George Mason Commencement Address by Daniel Domenech
My sincere congratulations to all of you for achieving yet another milestone in your education careers and my gratitude for your willingness to be leaders in our profession. Leadership is the theme of my address to you today. At a time when the quality of our educational systems seems to be under attack, endangering the future of public education, I look towards you with high hopes that you will lead us to make the changes that will transform education to meet the demands of the twenty-first century.
Let me say something that I am sure you have heard many times from your professors here at George Mason. There is a significant difference between managing and leading. I have no doubt that you have mastered the necessary skills and knowledge to effectively manage your classrooms, schools, and the departments you may now direct or will direct in the future. It is essential that every school administrator be an excellent manager and administrator. That is a given.
I am here, however, to exhort you to be more. I am here to beg you to be the leaders that will transform education as we know it today. To be the leaders that will see a student as something more than a score on a test. To be the leaders that understand that a child cannot learn if he or she comes to school hungry, or sick, or abused at home, or homeless or lacking any adult supervision. Or that the immigration police will arrest their parents and send them back to a country they have never known. Or children that fear that someone will walk into their school with a gun and shoot them. Be the leaders willing to provide all children with the safe and secure environment they are entitled to and with the opportunities they need to succeed.
As we continue to observe this month’s 64th anniversary of Brown v. Board of Education, the landmark Supreme Court ruling that struck down segregation in public schools, we must be mindful that much work still needs to be done on behalf of the millions of children growing and learning in our classrooms.
To quote Chief Justice Warren:
“In these days, it is doubtful that any child may reasonably be expected to succeed in life if he (or she) is denied the opportunity of an education. Such an opportunity, where the state has undertaken to provide it, is a right which must be made available to all on equal terms.”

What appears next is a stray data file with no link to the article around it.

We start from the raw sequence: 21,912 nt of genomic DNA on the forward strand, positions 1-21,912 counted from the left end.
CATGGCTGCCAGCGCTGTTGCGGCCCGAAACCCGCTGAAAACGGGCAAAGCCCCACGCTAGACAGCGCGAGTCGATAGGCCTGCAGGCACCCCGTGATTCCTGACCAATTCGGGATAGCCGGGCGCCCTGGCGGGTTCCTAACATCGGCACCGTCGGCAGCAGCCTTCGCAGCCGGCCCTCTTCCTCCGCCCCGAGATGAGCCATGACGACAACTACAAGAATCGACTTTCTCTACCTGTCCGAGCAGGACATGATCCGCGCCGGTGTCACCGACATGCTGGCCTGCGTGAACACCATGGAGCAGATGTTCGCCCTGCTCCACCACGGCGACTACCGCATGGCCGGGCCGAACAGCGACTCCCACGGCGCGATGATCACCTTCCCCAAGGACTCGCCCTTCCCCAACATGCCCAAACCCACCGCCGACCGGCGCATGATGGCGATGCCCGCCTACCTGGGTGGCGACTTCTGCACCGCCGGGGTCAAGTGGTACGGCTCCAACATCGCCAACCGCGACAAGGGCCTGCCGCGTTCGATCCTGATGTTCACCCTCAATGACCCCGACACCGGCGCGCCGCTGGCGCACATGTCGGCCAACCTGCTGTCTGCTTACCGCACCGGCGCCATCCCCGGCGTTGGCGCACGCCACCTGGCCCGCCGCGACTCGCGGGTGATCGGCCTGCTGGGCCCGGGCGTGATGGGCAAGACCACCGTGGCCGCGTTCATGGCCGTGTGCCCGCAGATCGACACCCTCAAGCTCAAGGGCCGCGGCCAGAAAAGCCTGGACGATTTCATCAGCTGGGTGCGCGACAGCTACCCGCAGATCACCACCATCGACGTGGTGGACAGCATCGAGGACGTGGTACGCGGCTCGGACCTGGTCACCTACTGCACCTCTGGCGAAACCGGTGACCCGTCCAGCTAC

I couldn’t agree more.
We are now at a time when our schools are being torn apart by gun violence. We’re at a time when more than 50 percent of the children attending our schools are living in impoverished conditions. We’re at a time when we must scale up the dialogue in our country that we view every public school as the foundation of our communities.
From my May 2018 column in the School Administrator:
TIME CONTINUES to be a major regulator in education. The number of days a student must attend school is specified by law, usually around 180 days per school year. In many cases, the number of hours a student must be in school also is mandated, as are the hours in attendance required to get credit for a course.
These requirements came about with the best of policymakers’ intentions. Children could not learn if they were not in school and in the classroom, so we thought.
Today’s technology makes it possible for a student to learn any place and any time if there is a Wi-Fi connection. Nevertheless, the place and time requirements are still in place. Programs of study will specify a content that must be mastered at a particular grade level during the course of the school year. Children who exhibit mastery get promoted to the next grade level. The students who do not get to repeat the grade — not just the areas where they failed to achieve, but the entire grade content.